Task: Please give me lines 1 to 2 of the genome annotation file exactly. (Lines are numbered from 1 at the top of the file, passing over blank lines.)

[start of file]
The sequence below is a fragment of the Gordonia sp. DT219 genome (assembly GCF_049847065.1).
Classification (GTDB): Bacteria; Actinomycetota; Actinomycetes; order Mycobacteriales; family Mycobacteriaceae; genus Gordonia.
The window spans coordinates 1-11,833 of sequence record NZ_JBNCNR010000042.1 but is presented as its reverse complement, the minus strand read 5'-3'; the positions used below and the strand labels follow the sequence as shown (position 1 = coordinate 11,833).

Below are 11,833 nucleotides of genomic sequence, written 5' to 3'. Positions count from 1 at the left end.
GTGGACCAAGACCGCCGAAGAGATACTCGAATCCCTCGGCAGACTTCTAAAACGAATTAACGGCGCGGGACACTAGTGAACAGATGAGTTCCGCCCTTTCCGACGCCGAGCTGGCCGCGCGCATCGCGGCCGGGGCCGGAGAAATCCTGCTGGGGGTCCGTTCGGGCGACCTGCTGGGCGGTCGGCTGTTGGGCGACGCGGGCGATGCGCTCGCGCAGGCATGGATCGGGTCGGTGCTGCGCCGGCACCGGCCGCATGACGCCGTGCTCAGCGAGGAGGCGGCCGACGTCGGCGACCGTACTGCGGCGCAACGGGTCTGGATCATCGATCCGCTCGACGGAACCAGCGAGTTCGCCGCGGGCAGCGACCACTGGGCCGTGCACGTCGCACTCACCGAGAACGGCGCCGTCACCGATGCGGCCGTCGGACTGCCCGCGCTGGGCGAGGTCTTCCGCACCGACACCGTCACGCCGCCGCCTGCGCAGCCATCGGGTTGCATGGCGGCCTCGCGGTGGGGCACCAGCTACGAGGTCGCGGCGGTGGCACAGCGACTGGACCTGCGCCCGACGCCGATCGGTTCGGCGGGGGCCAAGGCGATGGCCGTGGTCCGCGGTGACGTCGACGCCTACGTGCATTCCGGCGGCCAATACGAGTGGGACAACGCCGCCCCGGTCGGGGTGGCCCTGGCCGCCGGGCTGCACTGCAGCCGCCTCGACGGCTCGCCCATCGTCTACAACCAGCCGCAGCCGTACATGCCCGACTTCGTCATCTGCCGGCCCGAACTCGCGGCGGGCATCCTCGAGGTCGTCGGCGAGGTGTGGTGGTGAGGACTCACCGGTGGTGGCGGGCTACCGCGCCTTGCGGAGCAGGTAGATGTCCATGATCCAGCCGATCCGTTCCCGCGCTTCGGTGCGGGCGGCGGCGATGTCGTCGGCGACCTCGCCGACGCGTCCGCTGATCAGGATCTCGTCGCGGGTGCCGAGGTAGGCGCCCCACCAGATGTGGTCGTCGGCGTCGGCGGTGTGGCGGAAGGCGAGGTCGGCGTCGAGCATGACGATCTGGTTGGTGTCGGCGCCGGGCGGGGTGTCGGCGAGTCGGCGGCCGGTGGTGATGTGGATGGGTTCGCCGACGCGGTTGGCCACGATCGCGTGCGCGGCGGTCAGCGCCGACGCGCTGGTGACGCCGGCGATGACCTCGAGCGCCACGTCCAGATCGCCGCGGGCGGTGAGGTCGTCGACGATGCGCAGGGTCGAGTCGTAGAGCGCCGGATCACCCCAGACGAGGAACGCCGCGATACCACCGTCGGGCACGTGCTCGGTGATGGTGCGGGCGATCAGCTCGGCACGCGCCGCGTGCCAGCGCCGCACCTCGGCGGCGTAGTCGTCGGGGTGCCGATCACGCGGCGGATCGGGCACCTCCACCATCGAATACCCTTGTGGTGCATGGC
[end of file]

The sequence below is a fragment of the Gordonia sp. DT219 genome (assembly GCF_049847065.1).
Classification (GTDB): Bacteria; Actinomycetota; Actinomycetes; order Mycobacteriales; family Mycobacteriaceae; genus Gordonia.